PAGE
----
How do you now rate the subscription model?
Robert Dembinski: We said from the start that we wanted to be leading innovators and achieve maximum performance. This model enables us to do just that. Not only are we operating the latest Heidelberg press, but at maximum productivity. Ultimately, it doesn’t matter whether I own the press. The arrangement just has to be profitable – which it is. This makes me a fan of the subscription model.
Apart from that, the full package has really helped us streamline our complex processes, and our outlay has been greatly reduced. For example, it has radically simplified our entire ordering process, as Heidelberg provides everything we need for printing and even performs all the logistics. So the model pays dividends for us in many respects.
If you were the managing director of a smaller company, would you still opt for this model?
Robert Dembinski: I would need to weigh things up in detail. I consider the model only partially suitable for smaller businesses, as they might not be able to sell the extra capacity it creates, which they would need to. It’s important to me that printing businesses, whatever their size, don’t rely purely on their own expertise, but are receptive to the knowledge possessed by external partners such as Heidelberg. Even experienced printers can still learn things this way. No element of the printing process is beyond improvement
What improvements are you currently working on to boost your productivity even further?
Robert Dembinski: By now, we’re already very well placed, technologically. But there are certain points we can still refine even further, such as in setup waste and production speed. We can see where potential still lies in the graphic overview of benchmarks provided by Heidelberg, which lists the key parameters of more than one hundred other machines. And I would not be a good managing director if I didn’t aim to be among the best.
Lensing Druck is owned by Lensing Media, the second-largest newspaper publisher in the Ruhr region of Germany and home to tradition-steeped newspapers such as “Ruhrnachrichten”. Heinrich Lensing founded the publishing house in 1870. His son, Lambert Lensing, was a newspaper publisher who went on to enter the German Bundestag and also helped draft the constitution adopted by the Federal Republic in 1949.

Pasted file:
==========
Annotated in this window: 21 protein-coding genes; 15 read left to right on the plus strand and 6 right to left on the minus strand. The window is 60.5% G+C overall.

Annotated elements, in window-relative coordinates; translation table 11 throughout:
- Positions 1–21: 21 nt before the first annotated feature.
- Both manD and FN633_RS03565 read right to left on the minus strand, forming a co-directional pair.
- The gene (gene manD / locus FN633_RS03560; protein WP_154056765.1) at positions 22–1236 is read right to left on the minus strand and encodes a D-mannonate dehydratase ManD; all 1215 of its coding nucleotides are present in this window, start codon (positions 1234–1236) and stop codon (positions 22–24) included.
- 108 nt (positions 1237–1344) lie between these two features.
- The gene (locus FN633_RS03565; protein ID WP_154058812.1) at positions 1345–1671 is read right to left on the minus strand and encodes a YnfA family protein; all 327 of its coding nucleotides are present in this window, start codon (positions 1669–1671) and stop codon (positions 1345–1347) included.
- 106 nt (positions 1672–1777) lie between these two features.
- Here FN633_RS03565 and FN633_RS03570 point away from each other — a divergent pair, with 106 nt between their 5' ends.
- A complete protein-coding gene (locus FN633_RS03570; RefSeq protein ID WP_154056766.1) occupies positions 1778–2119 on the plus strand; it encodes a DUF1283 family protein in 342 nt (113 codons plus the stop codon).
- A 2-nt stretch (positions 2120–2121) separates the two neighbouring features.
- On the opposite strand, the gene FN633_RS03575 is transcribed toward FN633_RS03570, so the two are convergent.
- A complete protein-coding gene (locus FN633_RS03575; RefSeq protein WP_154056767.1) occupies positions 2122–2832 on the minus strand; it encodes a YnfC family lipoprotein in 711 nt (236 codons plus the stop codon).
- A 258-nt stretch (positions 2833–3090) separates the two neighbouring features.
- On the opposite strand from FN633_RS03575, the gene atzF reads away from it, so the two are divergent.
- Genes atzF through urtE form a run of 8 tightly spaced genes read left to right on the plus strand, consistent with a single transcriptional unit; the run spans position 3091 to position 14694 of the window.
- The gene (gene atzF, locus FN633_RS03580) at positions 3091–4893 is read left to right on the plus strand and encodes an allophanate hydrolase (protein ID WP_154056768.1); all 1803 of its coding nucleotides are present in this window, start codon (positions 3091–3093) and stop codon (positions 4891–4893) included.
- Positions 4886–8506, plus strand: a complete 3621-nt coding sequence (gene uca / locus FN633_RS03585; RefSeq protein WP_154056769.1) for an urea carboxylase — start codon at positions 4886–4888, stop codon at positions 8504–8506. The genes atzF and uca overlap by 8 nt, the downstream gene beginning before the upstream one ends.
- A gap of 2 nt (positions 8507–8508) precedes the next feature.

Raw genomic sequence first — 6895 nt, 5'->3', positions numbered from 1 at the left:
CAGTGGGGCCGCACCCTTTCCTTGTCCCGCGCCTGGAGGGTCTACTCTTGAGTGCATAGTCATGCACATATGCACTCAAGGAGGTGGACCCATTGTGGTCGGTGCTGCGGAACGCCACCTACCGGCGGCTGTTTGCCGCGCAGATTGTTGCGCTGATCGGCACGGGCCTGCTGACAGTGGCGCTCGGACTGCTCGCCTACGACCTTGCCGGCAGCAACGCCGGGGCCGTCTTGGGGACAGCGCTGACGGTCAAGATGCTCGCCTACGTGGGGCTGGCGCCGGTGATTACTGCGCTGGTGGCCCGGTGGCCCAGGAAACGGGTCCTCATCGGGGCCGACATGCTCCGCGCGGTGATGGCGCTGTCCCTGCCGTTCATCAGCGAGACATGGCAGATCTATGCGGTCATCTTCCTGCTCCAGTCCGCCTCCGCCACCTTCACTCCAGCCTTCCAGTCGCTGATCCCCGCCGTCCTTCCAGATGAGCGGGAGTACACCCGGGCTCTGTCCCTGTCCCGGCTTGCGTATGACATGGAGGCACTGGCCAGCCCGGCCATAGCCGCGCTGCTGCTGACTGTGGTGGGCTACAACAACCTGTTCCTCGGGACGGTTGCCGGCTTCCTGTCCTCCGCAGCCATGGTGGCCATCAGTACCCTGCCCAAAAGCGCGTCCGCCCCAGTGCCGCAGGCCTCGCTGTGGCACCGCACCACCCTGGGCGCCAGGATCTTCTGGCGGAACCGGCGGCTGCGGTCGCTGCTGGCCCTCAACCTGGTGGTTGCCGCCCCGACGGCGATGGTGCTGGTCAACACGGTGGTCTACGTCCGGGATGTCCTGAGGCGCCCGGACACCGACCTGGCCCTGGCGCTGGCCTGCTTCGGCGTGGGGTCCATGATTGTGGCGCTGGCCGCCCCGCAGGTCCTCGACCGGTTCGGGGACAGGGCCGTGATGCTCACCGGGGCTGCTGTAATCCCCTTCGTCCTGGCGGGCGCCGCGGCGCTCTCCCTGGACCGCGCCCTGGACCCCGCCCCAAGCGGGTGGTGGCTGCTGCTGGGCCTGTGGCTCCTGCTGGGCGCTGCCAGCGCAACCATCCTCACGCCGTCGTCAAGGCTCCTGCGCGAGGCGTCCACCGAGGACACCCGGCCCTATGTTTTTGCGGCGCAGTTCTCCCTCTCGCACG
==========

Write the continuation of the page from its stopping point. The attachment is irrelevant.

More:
In the 1970s and ‘80s, the publishing house took over further regional newspapers, ventured into radio broadcasting and launched its own private postal delivery service. Lensing Druck has been a firm part of the organization, which has been family-run for more than a century, since the start.
The acquisition of Druckerei Hitzegrad in early 2015 marked a milestone, after which the company pooled its sheetfed offset and digital printing operations at a new site in the Kley district of Dortmund. Lensing Druck currently employs 120 staff at its 64,500 square-foot (6,000 sq. m) production facility. At its heart is a printing press from Heidelberg – a nine-color Speedmaster XL 106 with coating unit. Lensing prints between 65 and 70 million sheets a year on average. The approximately 4,500 orders stem only partly from the publishing house itself.
It also prints brochures, art catalogs, magazines and books for customers in cultural, association and publishing spheres, industry and the public sector.
Lensing Druck provides a complete range of media services that extends beyond conventional printing to include converting, logistics and lettershop services. The print shop intends to harness its potential even more effectively in the future. Firstly, by focusing more heavily on cross-selling effects and closer collaboration with publishing sales; secondly, by optimizing the productivity of its machinery. The subscription model from Heidelberg is a key lever in this respect.